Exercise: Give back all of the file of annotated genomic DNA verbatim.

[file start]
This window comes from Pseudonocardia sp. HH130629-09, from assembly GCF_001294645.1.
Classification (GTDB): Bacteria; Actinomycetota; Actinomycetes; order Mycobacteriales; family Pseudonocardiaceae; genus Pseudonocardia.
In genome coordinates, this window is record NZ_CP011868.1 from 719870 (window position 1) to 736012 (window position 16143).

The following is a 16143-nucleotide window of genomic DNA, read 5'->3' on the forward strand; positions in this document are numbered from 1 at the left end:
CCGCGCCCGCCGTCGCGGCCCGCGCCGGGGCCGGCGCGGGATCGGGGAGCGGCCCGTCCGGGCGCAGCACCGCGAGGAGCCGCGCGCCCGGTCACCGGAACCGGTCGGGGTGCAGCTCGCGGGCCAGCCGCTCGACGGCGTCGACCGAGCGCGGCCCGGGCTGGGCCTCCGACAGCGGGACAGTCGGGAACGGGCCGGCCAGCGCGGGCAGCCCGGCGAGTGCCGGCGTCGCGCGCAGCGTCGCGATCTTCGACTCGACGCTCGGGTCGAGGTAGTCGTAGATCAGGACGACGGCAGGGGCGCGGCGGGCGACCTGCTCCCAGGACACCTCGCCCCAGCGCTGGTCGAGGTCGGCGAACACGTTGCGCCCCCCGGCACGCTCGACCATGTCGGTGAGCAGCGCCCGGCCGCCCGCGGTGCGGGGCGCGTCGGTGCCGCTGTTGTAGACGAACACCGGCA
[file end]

This window comes from Pseudonocardia sp. HH130629-09, from assembly GCF_001294645.1.
Classification (GTDB): Bacteria; Actinomycetota; Actinomycetes; order Mycobacteriales; family Pseudonocardiaceae; genus Pseudonocardia.
In genome coordinates, this window is record NZ_CP011868.1 from 719870 (window position 1) to 736012 (window position 16143).

The following is a 16143-nucleotide window of genomic DNA, read 5'->3' on the forward strand; positions in this document are numbered from 1 at the left end:
CCGCGCCCGCCGTCGCGGCCCGCGCCGGGGCCGGCGCGGGATCGGGGAGCGGCCCGTCCGGGCGCAGCACCGCGAGGAGCCGCGCGCCCGGTCACCGGAACCGGTCGGGGTGCAGCTCGCGGGCCAGCCGCTCGACGGCGTCGACCGAGCGCGGCCCGGGCTGGGCCTCCGACAGCGGGACAGTCGGGAACGGGCCGGCCAGCGCGGGCAGCCCGGCGAGTGCCGGCGTCGCGCGCAGCGTCGCGATCTTCGACTCGACGCTCGGGTCGAGGTAGTCGTAGATCAGGACGACGGCAGGGGCGCGGCGGGCGACCTGCTCCCAGGACACCTCGCCCCAGCGCTGGTCGAGGTCGGCGAACACGTTGCGCCCCCCGGCACGCTCGACCATGTCGGTGAGCAGCGCCCGGCCGCCCGCGGTGCGGGGCGCGTCGGTGCCGCTGTTGTAGACGAACACCGGCA